Commonwealth Land Title Insurance Company

The Real Estate Title Insurance Company of Philadelphia was the world's first title insurance company.[1][2][3]



Prior to the invention of title insurance buyers in real estate transactions bore sole responsibility for ensuring the validity of the land title held by the seller. If the title were later deemed invalid or found to be fraudulent, the buyer lost their investment.

In 1868, the case of Watson v. Muirhead was heard by the Pennsylvania Supreme Court. Plaintiff Muirhead had lost his investment in a real estate transaction as the result of a prior lien on the property. Defendant Watson, the conveyancer, had discovered the lien prior to the sale but told Muirhead the title was clear after his lawyer had (erroneously) determined that the lien was not valid.

The courts ruled that Watson (and others in similar situations) was not liable for mistakes based on professional opinions.[4]

As a result of the case the Pennsylvania legislature included a section allowing for the incorporation of title insurance companies in The General Corporation Act passed an 1874.[1][5]


Joshua H. Morris, a conveyancer in Philadelphia, and several colleagues met on 28 March 1876 to incorporate the first title insurance company to address the issue. The new firm, they stated, would "insure the purchasers of real estate and mortgages against losses from defective titles, liens and encumbrances," and that "through these facilities, transfer of real estate and real estate securities can be made more speedily and with greater security than heretofore." It took the name of The Real Estate Title Insurance Company of Philadelphia.

Martha Morris, Joshua's aunt, purchased the first policy, valued at $1,500, on 24 June 1876 to cover a mortgage on a home on 718 North 43rd Street in Philadelphia.[6]

In 1881 the company changed its name to The Real Estate Title Insurance and Trust Company of Philadelphia and in 1927 merged with the Land Title and Trust Company (founded in 1885) and the West End Trust Company to form The Real Estate-Land Title and Trust Company, which was shorted to Land Title Bank and Trust Company in 1936.[7] During a merger in 1953 with the Tradesmen National Bank and Trust Company to create the Trademens Land Title Bank and Trust Company, the title insurance division was turned into a wholly owned subsidiary known as the Land Title Insurance Company.[8] It was in 1955 that the Trademens Bank decided to sell off the Land Title Insurance Company to the Commonwealth Title Company.[9]

The Commonwealth Title Insurance and Trust Company of Philadelphia was incorporated in 1886.[10] In 1928 it merged with the Provident Trust Company which turned its title insurance business over to a wholly owned subsidiary known as Commonwealth Title Insurance Company.[11] The newly formed subsidiary quickly consolidated the title insurance business in Philadelphia by absorbing six local title insurance companies and assuming a new name as the Commonwealth Title Company of Philadelphia in 1929.[12] In 1938 it acquired the Pennsylvania Title Insurance Company from the Central-Penn National Bank.[13]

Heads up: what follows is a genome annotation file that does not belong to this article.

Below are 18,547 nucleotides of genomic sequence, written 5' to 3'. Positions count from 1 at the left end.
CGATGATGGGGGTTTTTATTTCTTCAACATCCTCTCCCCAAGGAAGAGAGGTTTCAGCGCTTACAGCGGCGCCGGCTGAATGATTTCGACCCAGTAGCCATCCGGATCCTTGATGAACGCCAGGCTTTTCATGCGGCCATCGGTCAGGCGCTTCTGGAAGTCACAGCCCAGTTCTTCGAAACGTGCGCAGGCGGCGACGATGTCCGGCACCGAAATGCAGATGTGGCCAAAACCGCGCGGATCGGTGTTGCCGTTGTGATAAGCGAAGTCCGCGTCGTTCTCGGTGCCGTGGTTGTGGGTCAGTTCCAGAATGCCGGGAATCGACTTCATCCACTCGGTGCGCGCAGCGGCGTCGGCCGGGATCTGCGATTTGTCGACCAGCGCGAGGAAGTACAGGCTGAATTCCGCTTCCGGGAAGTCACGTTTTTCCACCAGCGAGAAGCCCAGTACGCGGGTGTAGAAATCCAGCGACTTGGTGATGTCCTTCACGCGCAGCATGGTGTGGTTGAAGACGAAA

It was in 1955 that Commonwealth assumed its present name as Commonwealth Land Title Insurance Company through the merger with the Land Title Insurance Company (successor to the old Real Estate Title Insurance Company).[14] In 1964, Commonwealth purchased Louisville Title Insurance Company of Kentucky.[15] Commonwealth merged with Provident National Bank in 1969[16] and was sold to the Reliance Group, Inc. six years later.[17] As part of the Reliance Group, Commonwealth merged in 1990 with Transamerica Corporation's subsidiary Transamerica Title Insurance Company which later became Transnation Title Company.[5][18] It later became part of LandAmerica. When LandAmerica went bankrupt, it sold Commonwealth to Fidelity National Financial.


  1. ^ a b Craig, Mark R. Lawyer and Banker and Central Law Journal, 1932 25: 134, "What Is Title Insurance". Accessed 5 November 2008.
  2. ^ Bintinger, Paul. Georgetown Journal of Legal Ethics, 1990 4: 687, "Conflict Of Interest: Attorney As Title Insurance Agent". Accessed 5 November 2008.
  3. ^ New York Times, 6 October 1888. HISTORY OF TITLE INSURANCE IN THE UNITED STATES". Accessed 5 November 2008.
  4. ^ 57 Pa. 161 (1868)
  5. ^ a b National Title-Duluth, Inc. TITLE INSURANCE: AN AMERICAN TRADITION". Accessed 5 November 2008; Act of 1874, April 29, P.L. 73, §29.
  6. ^ Harry K. Loper, “The Story of a Bank,” Landmark (March 1951): 6.
  7. ^ A History of the Real Estate Title Insurance and Trust Company of Philadelphia, Philadelphia, 1895?, 19; Harry K. Loper, “The Story of a Bank,” Landmark (March 1951): 10; "Family Tree," Provident Trademen's Banknotes 22 (1963): 6-7.
  8. ^ Wall Street Journal, 24 January 1955.
  9. ^ Wall Street Journal, 24 October 1955, p. 8.
  10. ^ "Commonwealth Title Insurance and Trust Co.," Moody's Magazine 17 (1914): 90.
  11. ^ New York Times, 10 April 1928, p. 41.
  12. ^ New York Times, 19 April 1928, p. 41 and 23 March 1929, p. 29; the six companies were: Market Street Title and Trust Company, Colonial Trust Company, Integrity Trust Company, Continental Equitable Title and Trust Company, Industrial Trust Company of Philadelphia, and the North Philadelphia Trust Company.
  13. ^ New York Times, 12 April 1944, p. 30.
  14. ^ Wall Street Journal, 24 October 1955, p. 8.
  15. ^ Wall Street Journal, 20 April 1964, p. 32.
  16. ^ Wall Street Journal, 5 March 1969, p. 24 and 24 April 1969, p. 9.
  17. ^ Wall Street Journal, 30 September 1974, p. 22 and 6 February 1975, p. 31.
  18. ^ Wall Street Journal, 3 January 1990, p. C19.

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